Ask a Designer: Why is Typography So Important?

Have you ever been asked for directions, and you know exactly how to get there but can’t remember the streets? Since you can’t name the streets, or God forbid the actual cardinal directions, you explain the route using stores and restaurants [side note: apparently Google has caught on to this too]. Ever wonder why your brain recalls the store signs better than the street signs? Because of branding. Specifically, you recall the visual identity of the brand due to a very important element: typography.

This happened to me just the other day while en route to my afternoon coffee. An adorable couple stopped me to ask how to get to some store, and although I couldn’t for the life of me remember the correct streets, I could easily tell them how to get there based on the Nespresso store and Balthazar. Since this is not the first time this has happened to me (and probably not the last), I was intrigued.

Typography in branding

As I touched on in our Ask a Designer article on color, people rely on visual cues, making them critical for brands. We tend to remember the exceptional — the exceptionally good, and the exceptionally bad. All of the branded signs we pass out in the world — carefully constructed combinations of colors, words, and letters — activate information that we’ve stored in our visual memories. Our ability to recall these distinct signs is far stronger than our ability to recall uniformly presented words like street signs. Brands need to have wordmarks that are memorable, ones that are strong enough and ownable enough that people link the logo to the company long after they’ve passed the storefront.

Typography is an interesting mix of function and style for brands. When you actively notice it most, it’s usually because it’s not working. Like good children, good typography should be seen, not always noticed. While I have a pretty good grasp of the fundamentals, I wanted to dig deep into how it’s used. After all, typography serves many purposes depending on its application, communicating brand personality, position, and visual identity.


When it came time to sit with the design team for the latest installment of our Ask a Designer series, I decided typography would be just the subject. Here’s what I learned:

Typography communicates personality

It is the omnipresent personality of your brand, an extension of the brand’s personality. Each typeface has its own traits. These are based on origin, how it’s been used over time, and therefore how people have come to perceive it. Because of this, the typeface is central to creating a brand’s visual ID. In fact, many companies have custom typefaces designed specifically for them, like Disney. Others come to “own” a typeface or type family by virtue of using it so frequently and visibly, like The New York Times’ Old English or blackletter-style header. Although one is clearly custom and the other appears more common, both typefaces are linked inextricably to the brands, and embody their attributes.

Disney’s whimsical typeface reinforces the brand’s creativity, sense of wonder and magic, as well as being instantly identifiable (if not easily legible).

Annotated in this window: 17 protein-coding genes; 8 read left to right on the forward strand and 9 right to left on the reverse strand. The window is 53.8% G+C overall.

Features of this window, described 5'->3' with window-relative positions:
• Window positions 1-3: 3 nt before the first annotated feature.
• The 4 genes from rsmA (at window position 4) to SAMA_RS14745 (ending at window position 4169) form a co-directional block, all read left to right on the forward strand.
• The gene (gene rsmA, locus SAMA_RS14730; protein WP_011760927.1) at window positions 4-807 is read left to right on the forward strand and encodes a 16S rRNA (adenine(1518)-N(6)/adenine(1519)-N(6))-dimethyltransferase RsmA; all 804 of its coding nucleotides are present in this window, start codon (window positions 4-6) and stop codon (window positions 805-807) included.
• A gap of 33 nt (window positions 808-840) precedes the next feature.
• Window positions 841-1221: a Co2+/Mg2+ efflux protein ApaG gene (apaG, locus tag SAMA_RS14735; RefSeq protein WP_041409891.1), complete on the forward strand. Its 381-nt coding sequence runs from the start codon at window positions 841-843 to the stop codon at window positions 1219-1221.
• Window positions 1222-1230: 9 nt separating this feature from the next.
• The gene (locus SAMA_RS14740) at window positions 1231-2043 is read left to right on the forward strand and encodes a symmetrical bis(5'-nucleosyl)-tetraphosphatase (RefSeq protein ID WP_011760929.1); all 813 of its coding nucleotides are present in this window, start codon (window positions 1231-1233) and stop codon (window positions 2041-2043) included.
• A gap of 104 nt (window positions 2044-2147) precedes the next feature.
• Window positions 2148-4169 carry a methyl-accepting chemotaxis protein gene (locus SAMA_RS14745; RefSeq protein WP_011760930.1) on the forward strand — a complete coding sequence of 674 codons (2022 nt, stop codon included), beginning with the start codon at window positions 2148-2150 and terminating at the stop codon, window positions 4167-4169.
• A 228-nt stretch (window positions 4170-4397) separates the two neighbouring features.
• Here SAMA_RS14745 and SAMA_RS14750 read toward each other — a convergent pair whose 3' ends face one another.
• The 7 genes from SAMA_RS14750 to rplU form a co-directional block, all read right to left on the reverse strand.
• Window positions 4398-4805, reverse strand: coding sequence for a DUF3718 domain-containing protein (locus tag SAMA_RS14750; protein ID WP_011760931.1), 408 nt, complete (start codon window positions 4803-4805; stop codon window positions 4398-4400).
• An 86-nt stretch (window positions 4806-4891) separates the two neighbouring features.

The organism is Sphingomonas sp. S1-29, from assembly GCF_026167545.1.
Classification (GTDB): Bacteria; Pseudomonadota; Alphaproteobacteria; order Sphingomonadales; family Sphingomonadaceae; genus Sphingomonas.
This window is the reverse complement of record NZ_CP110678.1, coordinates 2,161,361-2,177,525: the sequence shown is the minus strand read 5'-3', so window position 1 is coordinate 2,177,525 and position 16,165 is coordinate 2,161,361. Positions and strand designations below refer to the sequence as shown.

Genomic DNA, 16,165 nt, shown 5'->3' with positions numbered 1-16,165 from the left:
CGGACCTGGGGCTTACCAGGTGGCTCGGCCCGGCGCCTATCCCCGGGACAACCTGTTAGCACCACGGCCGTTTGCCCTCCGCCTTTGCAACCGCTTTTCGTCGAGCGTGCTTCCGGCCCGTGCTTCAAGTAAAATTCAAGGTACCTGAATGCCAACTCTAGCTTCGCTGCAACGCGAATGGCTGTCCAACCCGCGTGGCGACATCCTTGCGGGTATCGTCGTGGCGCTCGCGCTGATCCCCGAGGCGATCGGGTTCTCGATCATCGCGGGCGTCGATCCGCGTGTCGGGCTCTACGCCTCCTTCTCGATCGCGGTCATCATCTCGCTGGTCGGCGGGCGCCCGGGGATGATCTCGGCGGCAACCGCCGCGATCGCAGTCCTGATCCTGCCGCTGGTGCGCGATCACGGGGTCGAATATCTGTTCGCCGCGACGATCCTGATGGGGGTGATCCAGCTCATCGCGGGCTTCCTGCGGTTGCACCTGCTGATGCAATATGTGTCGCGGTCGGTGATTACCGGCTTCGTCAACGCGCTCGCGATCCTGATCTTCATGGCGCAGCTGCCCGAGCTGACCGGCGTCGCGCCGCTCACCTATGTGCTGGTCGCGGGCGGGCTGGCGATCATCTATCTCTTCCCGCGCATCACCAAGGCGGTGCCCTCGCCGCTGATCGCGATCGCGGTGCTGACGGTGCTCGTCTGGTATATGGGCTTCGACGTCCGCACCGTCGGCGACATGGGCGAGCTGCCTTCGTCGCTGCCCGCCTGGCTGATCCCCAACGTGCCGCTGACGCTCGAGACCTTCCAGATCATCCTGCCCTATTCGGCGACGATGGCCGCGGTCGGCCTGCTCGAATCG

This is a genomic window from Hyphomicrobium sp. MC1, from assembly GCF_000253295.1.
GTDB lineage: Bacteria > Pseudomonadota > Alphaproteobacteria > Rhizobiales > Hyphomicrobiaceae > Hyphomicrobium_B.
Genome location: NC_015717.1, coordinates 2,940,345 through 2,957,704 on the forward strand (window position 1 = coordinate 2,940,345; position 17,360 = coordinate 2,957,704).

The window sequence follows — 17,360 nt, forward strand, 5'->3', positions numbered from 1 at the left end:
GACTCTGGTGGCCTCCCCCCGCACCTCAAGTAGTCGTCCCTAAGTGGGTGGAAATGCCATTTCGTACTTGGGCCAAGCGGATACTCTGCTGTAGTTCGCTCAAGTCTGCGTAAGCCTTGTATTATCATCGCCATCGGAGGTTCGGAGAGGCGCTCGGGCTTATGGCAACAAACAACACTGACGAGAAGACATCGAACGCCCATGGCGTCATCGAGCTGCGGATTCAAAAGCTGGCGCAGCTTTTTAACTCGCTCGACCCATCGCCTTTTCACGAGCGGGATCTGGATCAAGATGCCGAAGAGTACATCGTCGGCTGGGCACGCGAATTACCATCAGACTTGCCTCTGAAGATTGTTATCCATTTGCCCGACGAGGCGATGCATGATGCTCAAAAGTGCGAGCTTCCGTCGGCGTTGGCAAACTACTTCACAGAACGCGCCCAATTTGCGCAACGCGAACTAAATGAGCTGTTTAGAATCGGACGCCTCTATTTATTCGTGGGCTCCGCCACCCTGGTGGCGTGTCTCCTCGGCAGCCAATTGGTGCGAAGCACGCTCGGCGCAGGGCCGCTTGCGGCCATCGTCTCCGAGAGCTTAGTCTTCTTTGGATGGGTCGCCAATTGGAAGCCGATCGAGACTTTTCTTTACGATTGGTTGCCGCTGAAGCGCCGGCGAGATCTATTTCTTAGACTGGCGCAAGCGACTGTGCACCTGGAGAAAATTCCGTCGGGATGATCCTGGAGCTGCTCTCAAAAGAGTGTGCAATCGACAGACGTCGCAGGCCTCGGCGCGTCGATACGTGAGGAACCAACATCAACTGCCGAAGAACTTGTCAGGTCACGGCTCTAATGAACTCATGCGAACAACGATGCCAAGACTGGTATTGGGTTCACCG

The New York Times uses an Old English typeface, a traditional blackletter-style font dating back to the beginning of print, reinforcing stability, authority, and trustworthiness.

Typefaces build recognition

Without even talking about logo, a typeface can make or break your brand ID. It can be the one thing people recognize, even subconsciously, about your brand. Like most everything else, the process of choosing or designing one is largely intuitive. This is because we are constantly exposed to type and how different people use it and this exposure informs our perception. Here, our team gathers a number typefaces that could potentially work, then begins to eliminate those that don’t feel quite right in the context of the brand materials, or aren’t capable of functioning well in a specific application (i.e. on a website).

It can’t just look good

A typeface needs to be functional. It needs to communicate info, but must also be considered in the context of where it will live. So when selecting font, consider these questions:

  1. What are all the ways in which this typeface will be used?
  2. Is it capable of addressing those requirements successfully?

After all, the typography is a major factor in maintaining a consistent brand and should be chosen early on in the branding process.

Be ready to kill your darlings

During the branding process, separating personal preference from what is right for the client is not always easy (but often necessary). When possible — and with luck — choose to work with clients whose style meshes with yours. Otherwise, just present what you believe works best for the brand with a strong rationale. And remember that compromise and diplomacy are your friends!

And finally, since no commentary on typography is ever complete without some mention of the most-often abused typefaces, here’s a last caution from my designer friends: Comic Sans is completely forbidden.

Never use it, except ironically, and even then…

That being said, it’s not that typefaces are necessarily poorly designed (though some might disagree!), it’s that they are often misused. Good design is crucial to strong branding, but so is smart application.


Sources:
Huang, Swin. Personal Interview. April 4, 2018
Law, Audrey. Personal Interview. April 4, 2018.
Losser, Chad. Personal Interview. April 4, 2018.
Paquette-Boulva, Maude. Personal Interview. April 4, 2018.
Header Image Designed by Audrey Law
Asia Mernissi